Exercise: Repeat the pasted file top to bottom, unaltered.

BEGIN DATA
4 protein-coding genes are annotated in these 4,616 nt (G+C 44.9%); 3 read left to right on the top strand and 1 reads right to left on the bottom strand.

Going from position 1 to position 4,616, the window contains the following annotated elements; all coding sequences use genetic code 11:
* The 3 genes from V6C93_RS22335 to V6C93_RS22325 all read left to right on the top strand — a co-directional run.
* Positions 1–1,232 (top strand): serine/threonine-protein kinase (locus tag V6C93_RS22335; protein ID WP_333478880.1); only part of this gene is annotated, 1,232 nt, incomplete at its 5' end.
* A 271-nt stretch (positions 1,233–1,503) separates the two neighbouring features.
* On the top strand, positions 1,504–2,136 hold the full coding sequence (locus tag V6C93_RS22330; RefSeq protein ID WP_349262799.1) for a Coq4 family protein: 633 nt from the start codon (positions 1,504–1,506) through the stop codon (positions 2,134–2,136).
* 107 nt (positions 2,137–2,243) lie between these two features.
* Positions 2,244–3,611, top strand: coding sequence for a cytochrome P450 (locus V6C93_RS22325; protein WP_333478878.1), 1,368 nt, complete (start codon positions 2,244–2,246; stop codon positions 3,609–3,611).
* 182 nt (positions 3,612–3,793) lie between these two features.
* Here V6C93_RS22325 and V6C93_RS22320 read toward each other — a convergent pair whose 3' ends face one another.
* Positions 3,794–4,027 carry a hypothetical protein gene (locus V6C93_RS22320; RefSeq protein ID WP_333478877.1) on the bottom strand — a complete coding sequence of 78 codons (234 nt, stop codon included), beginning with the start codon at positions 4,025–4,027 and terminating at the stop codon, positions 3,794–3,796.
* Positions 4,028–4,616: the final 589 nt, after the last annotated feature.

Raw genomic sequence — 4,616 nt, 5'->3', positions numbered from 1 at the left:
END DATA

4 protein-coding genes are annotated in these 4,616 nt (G+C 44.9%); 3 read left to right on the top strand and 1 reads right to left on the bottom strand.

Going from position 1 to position 4,616, the window contains the following annotated elements; all coding sequences use genetic code 11:
* The 3 genes from V6C93_RS22335 to V6C93_RS22325 all read left to right on the top strand — a co-directional run.
* Positions 1–1,232 (top strand): serine/threonine-protein kinase (locus tag V6C93_RS22335; protein ID WP_333478880.1); only part of this gene is annotated, 1,232 nt, incomplete at its 5' end.
* A 271-nt stretch (positions 1,233–1,503) separates the two neighbouring features.
* On the top strand, positions 1,504–2,136 hold the full coding sequence (locus tag V6C93_RS22330; RefSeq protein ID WP_349262799.1) for a Coq4 family protein: 633 nt from the start codon (positions 1,504–1,506) through the stop codon (positions 2,134–2,136).
* 107 nt (positions 2,137–2,243) lie between these two features.
* Positions 2,244–3,611, top strand: coding sequence for a cytochrome P450 (locus V6C93_RS22325; protein WP_333478878.1), 1,368 nt, complete (start codon positions 2,244–2,246; stop codon positions 3,609–3,611).
* 182 nt (positions 3,612–3,793) lie between these two features.
* Here V6C93_RS22325 and V6C93_RS22320 read toward each other — a convergent pair whose 3' ends face one another.
* Positions 3,794–4,027 carry a hypothetical protein gene (locus V6C93_RS22320; RefSeq protein ID WP_333478877.1) on the bottom strand — a complete coding sequence of 78 codons (234 nt, stop codon included), beginning with the start codon at positions 4,025–4,027 and terminating at the stop codon, positions 3,794–3,796.
* Positions 4,028–4,616: the final 589 nt, after the last annotated feature.

Raw genomic sequence — 4,616 nt, 5'->3', positions numbered from 1 at the left: